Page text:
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Gog: THE HTF 3D ADDICT REVIEW

Discussion in 'Blu-ray and UHD' started by Ronald Epstein, Feb 14, 2016.

  1. Message #1 of 7 Feb 14, 2016
    Last edited: Feb 14, 2016
    Ronald Epstein

    Ronald Epstein Founder
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    [​IMG]

    What can I say? I love 3D! From the moment I began watching 3D content in my home I quickly discovered that I needed more content. I suspect that those of you just purchasing your first 3D hardware will acquire the same ferocious appetite. That's why I became the HTF 3D ADDICT. I personally love images that pop off the screen and come inches away from your face without becoming overly gimmicky. However, I certainly appreciate the nature documentaries that offer beautiful depth and separation. These are not necessarily reviews of the film themselves. I am not going to concentrate on story or supplements -- you can find the 2D reviews elsewhere on this forum. My job is to let you know exactly what kind of 3D experience to expect from the titles that are being released. As I will be receiving a handful of new product from the studios expect to see more title coverage.






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    GOG


    Studio: Kino Lorber
    Product Release: March 1, 2016
    Ratio: 1.66:1
    Audio: DTS Stereo
    Running Time: 85 minutes
    Rating: PG

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    On A Scale 0-5

    Overall 3D Presentation Rating: 5
    3D Separation: 5
    3D In Yo' Face Factor: 3


    Buried beneath the desert lies a top-secret research facility controlled by an electronic "brain" known as Novac. It is here that the world's top scientists are conducting freezing experiments intended for human space travel. We soon find that things are going horribly wrong at this underground laboratory as the machines are beginning to turn against the humans. Something has taken control of Novac, and it's up to Investigator David Sheppard (Richard Egan) to find out "who" or "what" is behind the sabotage.

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    Based on a short story by Ivan Tors, GOG is a film way ahead of its time. It is a story written for today, but filled with realistic possibilities for tomorrow, as it presents an amazing array of scientific possibilities that, for most of which, would eventually become reality. However, all this futuristic "mumbo jumbo," as fascinating as it is, becomes the biggest problem for this film. The story becomes extremely weighed down by showing off all these technological wonders, which leaves its characters standing around doing nothing for most of the feature. Most of the action sequences are left for the film's final act, which come across as goofy, as robots "Gog" and "MegaGog" run amok, trapping their prey under the silliest of circumstances which makes one wonder how escape wasn't possible.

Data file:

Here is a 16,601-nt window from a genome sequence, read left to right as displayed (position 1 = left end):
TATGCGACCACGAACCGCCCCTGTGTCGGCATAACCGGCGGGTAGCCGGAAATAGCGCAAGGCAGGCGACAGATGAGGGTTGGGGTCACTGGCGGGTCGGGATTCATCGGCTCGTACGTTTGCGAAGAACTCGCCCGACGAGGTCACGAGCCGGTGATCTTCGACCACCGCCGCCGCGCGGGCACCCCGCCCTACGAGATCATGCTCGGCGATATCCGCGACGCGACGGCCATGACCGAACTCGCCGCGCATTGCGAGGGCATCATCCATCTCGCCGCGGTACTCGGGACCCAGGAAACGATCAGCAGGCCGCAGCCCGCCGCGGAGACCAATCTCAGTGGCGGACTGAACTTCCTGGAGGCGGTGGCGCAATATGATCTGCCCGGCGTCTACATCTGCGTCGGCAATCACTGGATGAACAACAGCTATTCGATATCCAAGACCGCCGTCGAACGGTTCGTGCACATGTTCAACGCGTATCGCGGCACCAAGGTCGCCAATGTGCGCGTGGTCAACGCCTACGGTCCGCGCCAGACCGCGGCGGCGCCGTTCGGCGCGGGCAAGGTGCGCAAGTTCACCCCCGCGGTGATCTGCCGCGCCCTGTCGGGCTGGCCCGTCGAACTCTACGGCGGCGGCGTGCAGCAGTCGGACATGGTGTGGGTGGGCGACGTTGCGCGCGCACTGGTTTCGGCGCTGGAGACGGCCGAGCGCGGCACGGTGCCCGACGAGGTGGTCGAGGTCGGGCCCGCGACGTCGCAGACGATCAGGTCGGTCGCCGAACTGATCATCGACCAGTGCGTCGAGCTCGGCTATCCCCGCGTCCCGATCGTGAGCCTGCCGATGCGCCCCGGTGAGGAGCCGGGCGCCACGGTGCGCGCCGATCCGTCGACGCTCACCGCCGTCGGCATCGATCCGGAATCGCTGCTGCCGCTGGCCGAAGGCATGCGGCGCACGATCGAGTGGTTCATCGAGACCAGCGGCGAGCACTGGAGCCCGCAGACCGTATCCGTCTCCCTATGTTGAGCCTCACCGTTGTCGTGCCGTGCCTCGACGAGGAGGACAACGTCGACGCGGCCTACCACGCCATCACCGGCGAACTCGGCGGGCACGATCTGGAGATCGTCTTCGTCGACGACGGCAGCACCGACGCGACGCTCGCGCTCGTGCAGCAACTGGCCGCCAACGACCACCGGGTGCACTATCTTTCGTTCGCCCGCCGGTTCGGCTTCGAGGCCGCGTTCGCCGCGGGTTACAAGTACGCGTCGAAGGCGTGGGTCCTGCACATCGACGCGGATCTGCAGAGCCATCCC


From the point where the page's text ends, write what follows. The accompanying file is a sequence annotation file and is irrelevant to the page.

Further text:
Such are the problems with most of these B-rated, low-budget films from this period. Their aim to entertain is well intended, but they mostly come across as laughably stupid. It's unfortunate, but most (but not all) of the titles released during the Golden Age of 3D fall into this category. That being said, I still have immense interest in viewing these titles solely for their 3D presentation.

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    Viewing GOG in this newly-restored Blu-ray release was quite a rewarding experience. One has to take into account that this was the most challenging restoration effort taken on by archivists Greg Kintz and Robert Furmanek. In their words, "The only surviving 35mm left side element was totally faded with no yellow or cyan information whatsoever. Every single shot in the film required up to seven levels of correction, including color restoration, left/right panel matching, flicker reduction, image stabilization, detail extraction from the superior right side element, stereoscopic vertical alignment and dirt/damage clean-up."

    I was invited to a private screening of this Blu-ray at Bob's home a few weeks back with two members of Home Theater Forum. All three of us agreed that this was the finest restoration effort that we had seen come out of the hands of the 3-D Film Archive. Believe it or not, the word "Warner Brothers" was tossed around in our conversation, as a studio that puts this much care and effort into a restoration. Most of the credit has to be given to Greg Kintz, who has such an incredible passion for these kind of films and tirelessly committed himself to making this film look as good as it could under a very limited budget. The transfer looks nearly flawless. Colors are vivid (check out the redhead), and the 1080p transfer presents an outstanding level of clarity that brings out a well-detailed image. There are a few blemishes here and there, but when you watch the restoration demo in the included supplements, you realize the night and day difference in print quality. As Bob Furmanek explains, nobody ever thought this film could be saved, and this is the very first time it is being seen in its original widescreen aspect ratio with all its content fully replaced.